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A progressively wetter climate in southern East Africa over the past 1.3 million years


African climate is generally considered to have evolved towards progressively drier conditions over the past few million years, with increased variability as glacial–interglacial change intensified worldwide1,2,3. Palaeoclimate records derived mainly from northern Africa exhibit a 100,000-year (eccentricity) cycle overprinted on a pronounced 20,000-year (precession) beat, driven by orbital forcing of summer insolation, global ice volume and long-lived atmospheric greenhouse gases4. Here we present a 1.3-million-year-long climate history from the Lake Malawi basin (10°–14° S in eastern Africa), which displays strong 100,000-year (eccentricity) cycles of temperature and rainfall following the Mid-Pleistocene Transition around 900,000 years ago. Interglacial periods were relatively warm and moist, while ice ages were cool and dry. The Malawi record shows limited evidence for precessional variability, which we attribute to the opposing effects of austral summer insolation and the temporal/spatial pattern of sea surface temperature in the Indian Ocean. The temperature history of the Malawi basin, at least for the past 500,000 years, strongly resembles past changes in atmospheric carbon dioxide and terrigenous dust flux in the tropical Pacific Ocean, but not in global ice volume. Climate in this sector of eastern Africa (unlike northern Africa) evolved from a predominantly arid environment with high-frequency variability to generally wetter conditions with more prolonged wet and dry intervals.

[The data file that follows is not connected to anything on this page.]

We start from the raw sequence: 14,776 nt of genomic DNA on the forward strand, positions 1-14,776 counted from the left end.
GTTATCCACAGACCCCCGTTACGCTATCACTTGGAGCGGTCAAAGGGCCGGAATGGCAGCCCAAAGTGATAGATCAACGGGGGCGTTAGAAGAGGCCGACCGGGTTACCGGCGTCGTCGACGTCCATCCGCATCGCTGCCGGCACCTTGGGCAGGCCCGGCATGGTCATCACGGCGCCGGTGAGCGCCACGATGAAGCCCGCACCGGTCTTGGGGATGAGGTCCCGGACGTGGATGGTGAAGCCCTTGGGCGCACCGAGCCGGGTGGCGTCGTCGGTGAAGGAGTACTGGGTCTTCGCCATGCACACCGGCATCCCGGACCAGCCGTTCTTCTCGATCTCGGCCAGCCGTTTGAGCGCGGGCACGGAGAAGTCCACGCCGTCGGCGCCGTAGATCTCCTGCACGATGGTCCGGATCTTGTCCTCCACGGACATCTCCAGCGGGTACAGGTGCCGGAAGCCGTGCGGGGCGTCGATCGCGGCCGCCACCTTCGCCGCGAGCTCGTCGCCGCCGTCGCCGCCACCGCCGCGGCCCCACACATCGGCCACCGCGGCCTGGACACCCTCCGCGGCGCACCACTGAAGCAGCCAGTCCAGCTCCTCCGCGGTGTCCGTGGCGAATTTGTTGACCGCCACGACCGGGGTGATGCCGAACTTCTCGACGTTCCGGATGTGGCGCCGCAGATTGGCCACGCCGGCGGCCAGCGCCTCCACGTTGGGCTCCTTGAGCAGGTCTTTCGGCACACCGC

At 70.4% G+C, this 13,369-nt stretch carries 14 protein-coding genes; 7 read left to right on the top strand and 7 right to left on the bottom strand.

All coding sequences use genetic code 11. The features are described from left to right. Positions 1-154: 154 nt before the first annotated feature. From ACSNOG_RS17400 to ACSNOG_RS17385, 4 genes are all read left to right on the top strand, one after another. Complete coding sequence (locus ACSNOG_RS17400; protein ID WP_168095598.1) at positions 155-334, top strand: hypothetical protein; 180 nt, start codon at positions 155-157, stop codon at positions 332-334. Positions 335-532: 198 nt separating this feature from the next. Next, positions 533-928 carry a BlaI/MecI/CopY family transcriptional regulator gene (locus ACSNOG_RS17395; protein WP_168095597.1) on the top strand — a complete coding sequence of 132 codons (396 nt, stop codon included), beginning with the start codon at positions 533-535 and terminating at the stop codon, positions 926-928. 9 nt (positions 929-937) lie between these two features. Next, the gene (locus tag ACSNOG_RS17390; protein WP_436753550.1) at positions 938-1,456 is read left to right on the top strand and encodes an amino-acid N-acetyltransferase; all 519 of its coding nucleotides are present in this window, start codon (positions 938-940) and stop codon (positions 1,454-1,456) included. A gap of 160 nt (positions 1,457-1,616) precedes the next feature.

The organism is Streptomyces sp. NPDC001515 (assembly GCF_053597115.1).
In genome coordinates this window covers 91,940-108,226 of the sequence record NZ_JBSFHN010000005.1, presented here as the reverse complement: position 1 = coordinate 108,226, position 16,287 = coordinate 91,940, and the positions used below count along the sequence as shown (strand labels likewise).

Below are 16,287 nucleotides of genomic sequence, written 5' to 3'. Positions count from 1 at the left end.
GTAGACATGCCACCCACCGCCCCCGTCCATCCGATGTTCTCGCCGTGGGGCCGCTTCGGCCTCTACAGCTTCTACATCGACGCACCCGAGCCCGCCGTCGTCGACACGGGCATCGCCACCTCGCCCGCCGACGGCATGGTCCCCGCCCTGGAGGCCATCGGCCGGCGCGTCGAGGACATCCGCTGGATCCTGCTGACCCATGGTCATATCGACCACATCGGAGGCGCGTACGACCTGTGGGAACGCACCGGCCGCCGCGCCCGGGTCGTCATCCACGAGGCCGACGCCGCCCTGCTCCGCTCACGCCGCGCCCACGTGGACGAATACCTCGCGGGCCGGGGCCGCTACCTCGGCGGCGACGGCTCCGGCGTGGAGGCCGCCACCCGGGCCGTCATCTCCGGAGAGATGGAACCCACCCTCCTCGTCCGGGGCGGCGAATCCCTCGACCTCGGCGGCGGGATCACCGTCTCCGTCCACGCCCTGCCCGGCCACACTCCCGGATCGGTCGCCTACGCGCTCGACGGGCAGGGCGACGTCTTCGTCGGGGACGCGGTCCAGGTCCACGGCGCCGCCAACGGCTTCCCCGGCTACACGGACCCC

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Figure 1: The location and bathymetry of Lake Malawi, African rainfall response to the Indian Ocean dipole, and the drill site age model.
Figure 2: Vegetation (hydroclimate) and temperature history of the Lake Malawi basin.
Figure 3: Correlation of the Malawi temperature record with atmospheric carbon dioxide and dust.
Figure 4: Northern Hemisphere summer insolation and the Indian Ocean SST gradient.